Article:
EL MONTE – Driving in Southern California can make you sick. Numerous medical studies have documented that commuting to work and other destinations in heavy traffic over time causes blood pressure and blood sugar to rise, adds calories to your waist, boosts cholesterol, causes neck and back pain, makes you anxious and depressed, hurts sleep, cuts exercise time, ruins relationships, and work suffers. Breathing exhaust fumes from freeway traffic also is not conducive to good health.
Commuting by Metrolink trains beats the stress of driving in traffic, a point made during October Rideshare Month by a USC health professor who recently rode a Metrolink train down the busy I-10 Freeway during rush hours.
“Taking Metrolink makes sense on many levels,” said Prof. Ed Avol. “It helps deal with gridlock, reduces air pollution, relieves stress and anxiety and reduces personal exposure to pollution, all of which is good for your health.”
The benefits of commuting by train particularly apply to long-distance commuters who are most at risk. A 2012 study in the American Journal of Preventive Medicine found that the further people commute by vehicle, the higher their blood pressure and body mass index is likely to be.
Considering that many Southern California residents travel upwards of 30 miles one way to work in central Los Angeles, Orange County, Burbank, Glendale and elsewhere, that’s a lot of stress. And freeway traffic here is among the worst in the nation, according to data company Inrix.
The average driver in the Los Angeles-Long Beach-Santa Ana region spent 81 hours stuck in freeway traffic in 2015. It’s almost as bad in other parts of Southern California thanks to an abundance of jobs in Orange County and affordable housing in the Inland Empire. Three sections of Interstate 5 between Irvine and Downtown Los Angeles rank among the most clogged stretches of highway in the United States. The 91 freeway between Fullerton and Corona is another dubious competitor.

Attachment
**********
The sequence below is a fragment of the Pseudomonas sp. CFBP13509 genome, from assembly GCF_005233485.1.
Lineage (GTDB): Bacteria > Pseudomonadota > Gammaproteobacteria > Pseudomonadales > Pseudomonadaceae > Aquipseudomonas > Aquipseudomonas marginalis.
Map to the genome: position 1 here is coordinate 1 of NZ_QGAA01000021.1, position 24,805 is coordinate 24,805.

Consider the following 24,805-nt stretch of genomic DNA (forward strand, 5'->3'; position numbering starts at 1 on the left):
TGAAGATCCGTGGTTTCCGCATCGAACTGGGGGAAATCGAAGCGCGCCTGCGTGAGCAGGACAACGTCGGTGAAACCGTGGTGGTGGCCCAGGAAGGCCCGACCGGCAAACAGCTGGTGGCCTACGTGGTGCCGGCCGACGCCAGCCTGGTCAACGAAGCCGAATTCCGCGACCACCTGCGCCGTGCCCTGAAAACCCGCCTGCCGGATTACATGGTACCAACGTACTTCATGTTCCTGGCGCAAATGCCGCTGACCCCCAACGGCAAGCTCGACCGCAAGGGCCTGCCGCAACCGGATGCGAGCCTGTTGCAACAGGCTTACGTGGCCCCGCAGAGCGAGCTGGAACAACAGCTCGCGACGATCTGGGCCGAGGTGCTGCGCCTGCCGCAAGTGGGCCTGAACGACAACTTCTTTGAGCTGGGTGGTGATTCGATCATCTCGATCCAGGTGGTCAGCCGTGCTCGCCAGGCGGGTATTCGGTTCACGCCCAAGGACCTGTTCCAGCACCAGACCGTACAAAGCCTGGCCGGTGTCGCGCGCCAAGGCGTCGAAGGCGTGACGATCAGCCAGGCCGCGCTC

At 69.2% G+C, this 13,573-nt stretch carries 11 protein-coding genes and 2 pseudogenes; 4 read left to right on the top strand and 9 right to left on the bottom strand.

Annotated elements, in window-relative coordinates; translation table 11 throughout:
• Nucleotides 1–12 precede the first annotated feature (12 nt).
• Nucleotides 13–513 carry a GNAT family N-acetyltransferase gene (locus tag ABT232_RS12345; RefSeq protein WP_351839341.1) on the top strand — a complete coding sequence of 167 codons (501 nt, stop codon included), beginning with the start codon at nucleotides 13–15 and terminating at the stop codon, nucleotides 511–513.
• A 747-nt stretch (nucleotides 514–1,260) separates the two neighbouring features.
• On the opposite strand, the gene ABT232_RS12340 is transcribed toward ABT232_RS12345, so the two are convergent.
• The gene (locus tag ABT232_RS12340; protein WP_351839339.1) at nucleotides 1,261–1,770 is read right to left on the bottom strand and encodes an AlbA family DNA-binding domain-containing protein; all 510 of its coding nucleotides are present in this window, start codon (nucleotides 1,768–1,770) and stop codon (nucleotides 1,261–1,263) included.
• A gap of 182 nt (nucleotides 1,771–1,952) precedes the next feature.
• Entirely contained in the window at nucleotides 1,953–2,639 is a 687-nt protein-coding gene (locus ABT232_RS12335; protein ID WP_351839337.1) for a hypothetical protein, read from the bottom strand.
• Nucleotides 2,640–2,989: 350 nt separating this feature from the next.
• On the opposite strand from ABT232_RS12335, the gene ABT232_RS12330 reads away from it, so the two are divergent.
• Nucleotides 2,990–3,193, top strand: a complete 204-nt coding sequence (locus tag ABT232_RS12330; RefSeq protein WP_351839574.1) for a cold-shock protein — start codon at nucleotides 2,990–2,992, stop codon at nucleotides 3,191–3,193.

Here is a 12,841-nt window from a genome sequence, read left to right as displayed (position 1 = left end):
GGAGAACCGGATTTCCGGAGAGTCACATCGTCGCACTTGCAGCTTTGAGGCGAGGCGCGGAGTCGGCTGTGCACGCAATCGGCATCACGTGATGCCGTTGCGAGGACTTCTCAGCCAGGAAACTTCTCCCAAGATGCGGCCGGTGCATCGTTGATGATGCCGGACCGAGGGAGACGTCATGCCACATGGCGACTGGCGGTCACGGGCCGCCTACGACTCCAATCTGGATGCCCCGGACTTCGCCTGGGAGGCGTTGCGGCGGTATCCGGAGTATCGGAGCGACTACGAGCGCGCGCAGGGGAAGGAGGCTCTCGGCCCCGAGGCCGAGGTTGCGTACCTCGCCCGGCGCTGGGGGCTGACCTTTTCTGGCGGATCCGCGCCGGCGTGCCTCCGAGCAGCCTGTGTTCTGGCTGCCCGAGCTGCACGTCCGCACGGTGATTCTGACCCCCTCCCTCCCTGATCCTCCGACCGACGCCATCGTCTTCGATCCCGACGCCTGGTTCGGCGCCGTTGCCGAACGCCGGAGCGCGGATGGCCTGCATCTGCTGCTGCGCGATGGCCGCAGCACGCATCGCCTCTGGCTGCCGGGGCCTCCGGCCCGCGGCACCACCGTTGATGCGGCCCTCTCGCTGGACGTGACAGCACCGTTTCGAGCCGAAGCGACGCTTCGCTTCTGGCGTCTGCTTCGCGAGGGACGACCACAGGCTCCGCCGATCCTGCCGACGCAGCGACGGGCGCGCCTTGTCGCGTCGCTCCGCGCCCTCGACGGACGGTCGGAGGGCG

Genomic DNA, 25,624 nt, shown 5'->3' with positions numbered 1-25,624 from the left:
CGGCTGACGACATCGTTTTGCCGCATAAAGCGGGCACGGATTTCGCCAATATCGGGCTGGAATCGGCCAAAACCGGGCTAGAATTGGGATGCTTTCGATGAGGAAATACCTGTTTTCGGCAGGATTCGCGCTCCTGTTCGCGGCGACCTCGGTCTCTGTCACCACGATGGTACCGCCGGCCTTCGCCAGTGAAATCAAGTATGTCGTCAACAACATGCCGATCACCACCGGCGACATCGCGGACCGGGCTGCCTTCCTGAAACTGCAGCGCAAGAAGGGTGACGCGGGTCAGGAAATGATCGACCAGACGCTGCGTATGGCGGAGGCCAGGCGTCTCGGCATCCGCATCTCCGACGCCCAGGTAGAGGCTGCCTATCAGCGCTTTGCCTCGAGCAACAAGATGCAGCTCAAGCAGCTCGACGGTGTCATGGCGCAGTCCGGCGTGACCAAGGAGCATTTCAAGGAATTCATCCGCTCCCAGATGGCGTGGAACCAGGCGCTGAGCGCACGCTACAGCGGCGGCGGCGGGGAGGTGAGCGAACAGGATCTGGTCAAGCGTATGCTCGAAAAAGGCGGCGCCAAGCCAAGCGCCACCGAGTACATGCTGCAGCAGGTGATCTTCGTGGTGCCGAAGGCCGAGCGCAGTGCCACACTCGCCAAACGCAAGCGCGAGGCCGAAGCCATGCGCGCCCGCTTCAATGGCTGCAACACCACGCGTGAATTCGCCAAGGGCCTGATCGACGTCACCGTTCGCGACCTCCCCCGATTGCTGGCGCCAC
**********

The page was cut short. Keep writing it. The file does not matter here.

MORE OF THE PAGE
And traffic annually costs the average driver in the region nearly $2,000 in lost wages and productivity. Gridlock also contributes to air pollution. Thousands of Southern California residents die each year from breathing polluted air, much of it spawned by cars and trucks idling in traffic, according to U.S. Environmental Protection Agency research published in the journal Risk Analysis. Congestion also wastes millions of gallons of fuel.
So, it’s no surprise that traffic remains the top concern for Southern California residents, topping personal safety, housing costs and retirement savings in a recent Los Angeles Times poll, findings echoed by Metrolink riders. Sixty-seven percent of riders surveyed said less stress than driving is why they take the train.
“I now come home relaxed,” says Steve Dooner, who recently starting taking Metrolink from Moorpark to work in Burbank after tiring of stop-and- go traffic driving the I-5.
“When I look out the window to the right and see the 10 Freeway, I’m so glad not to be in one of those cars stuck in traffic,” says Hasan Ikhrata, executive director of the Southern California Association of Governments (SCAG), himself an occasional Metrolink rider.
Metrolink Deputy CEO Elissa Konove noted that Metrolink also takes some of the stress off the Southland’s busy freeways.
“By reducing 8.7 million car trips annually, Metrolink acts as a relief valve for our congested freeways,” said Konove. “And fewer cars idling in traffic means less air pollution, too.”
Konove also noted that Metrolink this month is ushering into service the first of its new Tier 4 locomotives, the cleanest, most powerful and safest diesel engines of any major commuter rail system in the United States. Tier 4 locomotives will reduce PM and NOx emissions by up to 85 percent over standard diesel engines. When all 40 of these Tier 4 locomotives are in service it will be equivalent to reducing the annual emissions of 31,320 vehicles.
To learn more about Metrolink including how to ride, go to www.metrolinktrains.com.
ABOUT METROLINK (www.metrolinktrains.com)
Metrolink is Southern California's regional commuter rail service in its 25th year of operation. Metrolink is governed by The Southern California Regional Rail Authority (SCRRA), a joint powers authority made up of an 11-member board representing the transportation commissions of Los Angeles, Orange, Riverside, San Bernardino and Ventura counties. Metrolink operates seven routes through a six-county, 538 route-mile network. Metrolink’s passengers travel approximately 441 million miles each year, making Metrolink the second busiest public transportation provider in Southern California. Metrolink is the third largest commuter rail agency in the United States based on directional route miles and the eighth largest based on annual ridership.